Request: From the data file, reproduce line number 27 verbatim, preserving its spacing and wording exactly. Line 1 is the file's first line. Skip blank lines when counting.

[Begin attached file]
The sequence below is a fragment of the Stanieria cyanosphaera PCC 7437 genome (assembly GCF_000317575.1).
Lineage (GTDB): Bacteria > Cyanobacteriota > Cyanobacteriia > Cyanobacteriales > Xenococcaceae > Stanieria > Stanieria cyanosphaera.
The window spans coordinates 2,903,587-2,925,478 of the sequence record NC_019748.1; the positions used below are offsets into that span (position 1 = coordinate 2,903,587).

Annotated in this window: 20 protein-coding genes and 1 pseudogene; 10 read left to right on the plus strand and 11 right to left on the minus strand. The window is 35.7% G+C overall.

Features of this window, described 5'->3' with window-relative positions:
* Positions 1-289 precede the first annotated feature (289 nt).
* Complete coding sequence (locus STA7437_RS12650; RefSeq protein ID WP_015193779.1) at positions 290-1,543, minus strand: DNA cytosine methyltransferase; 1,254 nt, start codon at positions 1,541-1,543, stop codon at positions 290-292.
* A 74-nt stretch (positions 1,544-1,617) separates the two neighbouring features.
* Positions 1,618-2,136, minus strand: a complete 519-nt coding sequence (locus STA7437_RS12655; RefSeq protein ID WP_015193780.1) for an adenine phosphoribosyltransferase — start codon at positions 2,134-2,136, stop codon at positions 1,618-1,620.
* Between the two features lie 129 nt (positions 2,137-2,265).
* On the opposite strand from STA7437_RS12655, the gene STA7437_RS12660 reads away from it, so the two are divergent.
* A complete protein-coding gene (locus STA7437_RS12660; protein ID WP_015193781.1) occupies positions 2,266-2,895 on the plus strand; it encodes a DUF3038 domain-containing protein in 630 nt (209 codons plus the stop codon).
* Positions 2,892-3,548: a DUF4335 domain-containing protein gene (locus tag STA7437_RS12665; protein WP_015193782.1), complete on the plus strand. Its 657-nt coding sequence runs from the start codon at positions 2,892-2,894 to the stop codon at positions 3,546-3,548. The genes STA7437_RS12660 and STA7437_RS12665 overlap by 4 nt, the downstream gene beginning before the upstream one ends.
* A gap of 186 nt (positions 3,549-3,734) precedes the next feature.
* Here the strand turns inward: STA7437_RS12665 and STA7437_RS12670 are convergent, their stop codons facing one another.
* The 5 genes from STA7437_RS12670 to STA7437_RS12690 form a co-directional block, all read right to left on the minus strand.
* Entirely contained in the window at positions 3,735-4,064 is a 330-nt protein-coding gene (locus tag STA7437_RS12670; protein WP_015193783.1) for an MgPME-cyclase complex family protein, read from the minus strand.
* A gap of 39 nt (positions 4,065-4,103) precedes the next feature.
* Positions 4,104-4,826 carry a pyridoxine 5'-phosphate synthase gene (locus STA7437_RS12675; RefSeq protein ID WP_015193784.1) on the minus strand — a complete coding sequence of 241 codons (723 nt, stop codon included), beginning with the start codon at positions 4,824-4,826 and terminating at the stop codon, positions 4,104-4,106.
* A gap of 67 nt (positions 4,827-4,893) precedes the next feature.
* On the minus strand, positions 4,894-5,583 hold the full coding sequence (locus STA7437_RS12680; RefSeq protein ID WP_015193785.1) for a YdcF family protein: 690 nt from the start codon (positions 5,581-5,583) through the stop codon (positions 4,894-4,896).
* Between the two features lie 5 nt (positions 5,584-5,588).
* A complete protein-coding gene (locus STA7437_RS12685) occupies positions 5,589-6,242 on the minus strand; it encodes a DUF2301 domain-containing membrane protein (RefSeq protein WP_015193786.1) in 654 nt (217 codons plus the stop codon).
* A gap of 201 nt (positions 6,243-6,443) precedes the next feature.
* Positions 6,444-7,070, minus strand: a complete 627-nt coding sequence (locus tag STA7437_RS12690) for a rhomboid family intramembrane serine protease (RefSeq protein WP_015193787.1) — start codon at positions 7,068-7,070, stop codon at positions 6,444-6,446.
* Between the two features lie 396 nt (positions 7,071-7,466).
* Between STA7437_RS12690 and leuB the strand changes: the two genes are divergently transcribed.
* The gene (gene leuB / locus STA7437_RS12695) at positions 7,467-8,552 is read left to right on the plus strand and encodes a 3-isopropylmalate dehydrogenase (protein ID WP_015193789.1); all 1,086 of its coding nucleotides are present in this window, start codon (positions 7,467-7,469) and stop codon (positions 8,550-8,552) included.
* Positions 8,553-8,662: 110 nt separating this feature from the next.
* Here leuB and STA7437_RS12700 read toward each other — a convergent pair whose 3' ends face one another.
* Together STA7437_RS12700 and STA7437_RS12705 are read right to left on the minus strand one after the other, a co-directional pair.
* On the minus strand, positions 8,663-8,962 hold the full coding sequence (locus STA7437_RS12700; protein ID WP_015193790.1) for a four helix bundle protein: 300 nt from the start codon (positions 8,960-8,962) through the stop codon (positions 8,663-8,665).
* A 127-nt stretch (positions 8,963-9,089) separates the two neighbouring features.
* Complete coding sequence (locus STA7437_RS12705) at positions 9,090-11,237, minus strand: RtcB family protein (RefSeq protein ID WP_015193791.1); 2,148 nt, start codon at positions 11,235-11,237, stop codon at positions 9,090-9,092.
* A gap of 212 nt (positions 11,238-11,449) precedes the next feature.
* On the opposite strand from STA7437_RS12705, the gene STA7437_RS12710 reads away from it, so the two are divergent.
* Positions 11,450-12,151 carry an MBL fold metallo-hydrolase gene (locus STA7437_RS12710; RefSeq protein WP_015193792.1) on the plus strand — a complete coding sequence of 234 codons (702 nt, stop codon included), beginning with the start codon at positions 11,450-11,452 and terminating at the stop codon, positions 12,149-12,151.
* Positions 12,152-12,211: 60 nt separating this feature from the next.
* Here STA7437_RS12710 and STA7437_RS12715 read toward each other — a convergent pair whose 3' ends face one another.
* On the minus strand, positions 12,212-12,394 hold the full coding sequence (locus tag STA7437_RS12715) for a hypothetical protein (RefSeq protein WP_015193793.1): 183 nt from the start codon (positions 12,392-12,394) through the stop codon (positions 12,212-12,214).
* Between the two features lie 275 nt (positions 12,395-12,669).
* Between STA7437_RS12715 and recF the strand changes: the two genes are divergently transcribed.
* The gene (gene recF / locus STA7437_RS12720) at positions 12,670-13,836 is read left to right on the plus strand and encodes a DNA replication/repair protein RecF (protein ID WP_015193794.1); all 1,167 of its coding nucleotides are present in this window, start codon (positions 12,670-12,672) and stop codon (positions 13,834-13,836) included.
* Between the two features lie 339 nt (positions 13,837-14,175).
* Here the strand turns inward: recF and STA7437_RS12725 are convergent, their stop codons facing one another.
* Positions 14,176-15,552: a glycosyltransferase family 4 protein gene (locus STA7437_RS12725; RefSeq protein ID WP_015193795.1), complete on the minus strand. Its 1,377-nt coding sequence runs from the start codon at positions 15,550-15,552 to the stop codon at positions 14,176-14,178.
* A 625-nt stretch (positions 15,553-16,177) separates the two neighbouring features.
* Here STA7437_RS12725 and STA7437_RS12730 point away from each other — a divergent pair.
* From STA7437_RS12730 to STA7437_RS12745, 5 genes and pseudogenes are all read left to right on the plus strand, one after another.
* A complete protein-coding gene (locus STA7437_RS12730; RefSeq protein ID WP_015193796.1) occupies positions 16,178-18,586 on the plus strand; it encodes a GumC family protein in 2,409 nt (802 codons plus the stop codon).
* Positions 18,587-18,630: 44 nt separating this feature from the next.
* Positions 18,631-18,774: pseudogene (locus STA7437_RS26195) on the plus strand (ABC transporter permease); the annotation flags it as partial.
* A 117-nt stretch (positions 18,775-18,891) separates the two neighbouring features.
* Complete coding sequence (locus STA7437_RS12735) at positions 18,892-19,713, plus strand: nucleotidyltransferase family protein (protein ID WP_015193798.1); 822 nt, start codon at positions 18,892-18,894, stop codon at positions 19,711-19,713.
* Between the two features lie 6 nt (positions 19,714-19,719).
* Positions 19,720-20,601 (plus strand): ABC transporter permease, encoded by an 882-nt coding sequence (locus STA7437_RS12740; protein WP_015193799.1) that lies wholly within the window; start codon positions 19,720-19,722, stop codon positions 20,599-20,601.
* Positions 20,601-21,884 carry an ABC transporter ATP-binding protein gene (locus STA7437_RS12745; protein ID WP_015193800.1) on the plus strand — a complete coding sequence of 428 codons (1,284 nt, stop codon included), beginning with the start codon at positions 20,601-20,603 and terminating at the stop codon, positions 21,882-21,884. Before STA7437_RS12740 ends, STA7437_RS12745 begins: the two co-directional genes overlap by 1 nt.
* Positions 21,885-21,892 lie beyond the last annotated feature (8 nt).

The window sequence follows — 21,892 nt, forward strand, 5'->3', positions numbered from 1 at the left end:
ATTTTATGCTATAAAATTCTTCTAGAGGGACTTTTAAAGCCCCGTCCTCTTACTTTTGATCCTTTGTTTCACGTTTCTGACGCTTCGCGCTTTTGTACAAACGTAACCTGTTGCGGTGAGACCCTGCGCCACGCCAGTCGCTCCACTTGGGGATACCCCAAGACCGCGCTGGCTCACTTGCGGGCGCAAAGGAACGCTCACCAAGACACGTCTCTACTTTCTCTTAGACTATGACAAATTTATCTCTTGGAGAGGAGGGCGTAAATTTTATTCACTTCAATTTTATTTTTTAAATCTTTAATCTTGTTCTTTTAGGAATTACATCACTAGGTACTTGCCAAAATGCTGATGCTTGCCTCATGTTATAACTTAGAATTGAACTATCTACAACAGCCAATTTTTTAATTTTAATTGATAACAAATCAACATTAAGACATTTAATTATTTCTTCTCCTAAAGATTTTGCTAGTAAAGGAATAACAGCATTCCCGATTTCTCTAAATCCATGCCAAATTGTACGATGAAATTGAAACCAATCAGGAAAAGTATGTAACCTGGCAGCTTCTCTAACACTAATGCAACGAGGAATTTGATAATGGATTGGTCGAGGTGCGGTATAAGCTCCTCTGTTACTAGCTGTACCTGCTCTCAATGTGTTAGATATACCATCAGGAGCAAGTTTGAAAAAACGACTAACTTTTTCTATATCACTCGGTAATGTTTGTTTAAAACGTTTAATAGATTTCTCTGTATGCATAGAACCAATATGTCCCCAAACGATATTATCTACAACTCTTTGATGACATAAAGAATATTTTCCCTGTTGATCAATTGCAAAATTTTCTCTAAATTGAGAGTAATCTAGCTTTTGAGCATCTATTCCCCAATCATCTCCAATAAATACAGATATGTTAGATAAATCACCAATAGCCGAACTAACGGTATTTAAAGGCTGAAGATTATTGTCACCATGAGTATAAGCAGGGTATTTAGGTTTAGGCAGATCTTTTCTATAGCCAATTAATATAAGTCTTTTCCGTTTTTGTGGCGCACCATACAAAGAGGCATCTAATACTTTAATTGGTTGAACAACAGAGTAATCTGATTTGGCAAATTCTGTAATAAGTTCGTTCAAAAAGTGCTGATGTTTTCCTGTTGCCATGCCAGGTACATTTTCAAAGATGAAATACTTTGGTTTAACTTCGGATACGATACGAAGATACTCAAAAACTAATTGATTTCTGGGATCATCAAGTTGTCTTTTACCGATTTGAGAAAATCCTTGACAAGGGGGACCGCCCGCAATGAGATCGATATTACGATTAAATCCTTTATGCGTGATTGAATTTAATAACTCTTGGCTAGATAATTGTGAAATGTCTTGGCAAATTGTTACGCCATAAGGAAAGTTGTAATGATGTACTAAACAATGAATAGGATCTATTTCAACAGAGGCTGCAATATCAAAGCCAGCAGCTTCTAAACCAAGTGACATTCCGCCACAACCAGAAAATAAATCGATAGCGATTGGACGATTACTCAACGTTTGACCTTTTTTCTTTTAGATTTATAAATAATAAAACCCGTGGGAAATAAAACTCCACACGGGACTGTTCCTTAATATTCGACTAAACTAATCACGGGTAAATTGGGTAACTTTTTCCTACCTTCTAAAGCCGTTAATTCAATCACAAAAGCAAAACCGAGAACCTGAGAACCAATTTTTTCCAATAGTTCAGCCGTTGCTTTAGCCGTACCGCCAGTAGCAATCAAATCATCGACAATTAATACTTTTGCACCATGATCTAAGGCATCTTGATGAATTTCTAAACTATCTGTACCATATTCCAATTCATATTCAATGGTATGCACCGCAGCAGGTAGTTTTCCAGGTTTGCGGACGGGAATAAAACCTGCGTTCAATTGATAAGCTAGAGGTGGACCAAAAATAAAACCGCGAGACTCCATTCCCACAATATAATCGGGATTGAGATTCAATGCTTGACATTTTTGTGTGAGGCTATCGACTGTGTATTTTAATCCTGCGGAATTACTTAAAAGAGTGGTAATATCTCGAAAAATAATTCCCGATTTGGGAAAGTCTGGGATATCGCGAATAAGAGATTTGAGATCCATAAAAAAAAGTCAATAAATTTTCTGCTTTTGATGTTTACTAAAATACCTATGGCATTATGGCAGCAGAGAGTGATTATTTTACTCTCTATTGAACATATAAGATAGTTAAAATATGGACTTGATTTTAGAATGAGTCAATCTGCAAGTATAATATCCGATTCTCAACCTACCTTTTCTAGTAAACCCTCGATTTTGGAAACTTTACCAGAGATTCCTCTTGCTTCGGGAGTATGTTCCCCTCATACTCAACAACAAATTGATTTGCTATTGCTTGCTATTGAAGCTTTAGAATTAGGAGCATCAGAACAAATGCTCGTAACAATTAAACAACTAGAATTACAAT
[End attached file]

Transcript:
* Between STA7437_RS12690 and leuB the strand changes: the two genes are divergently transcribed.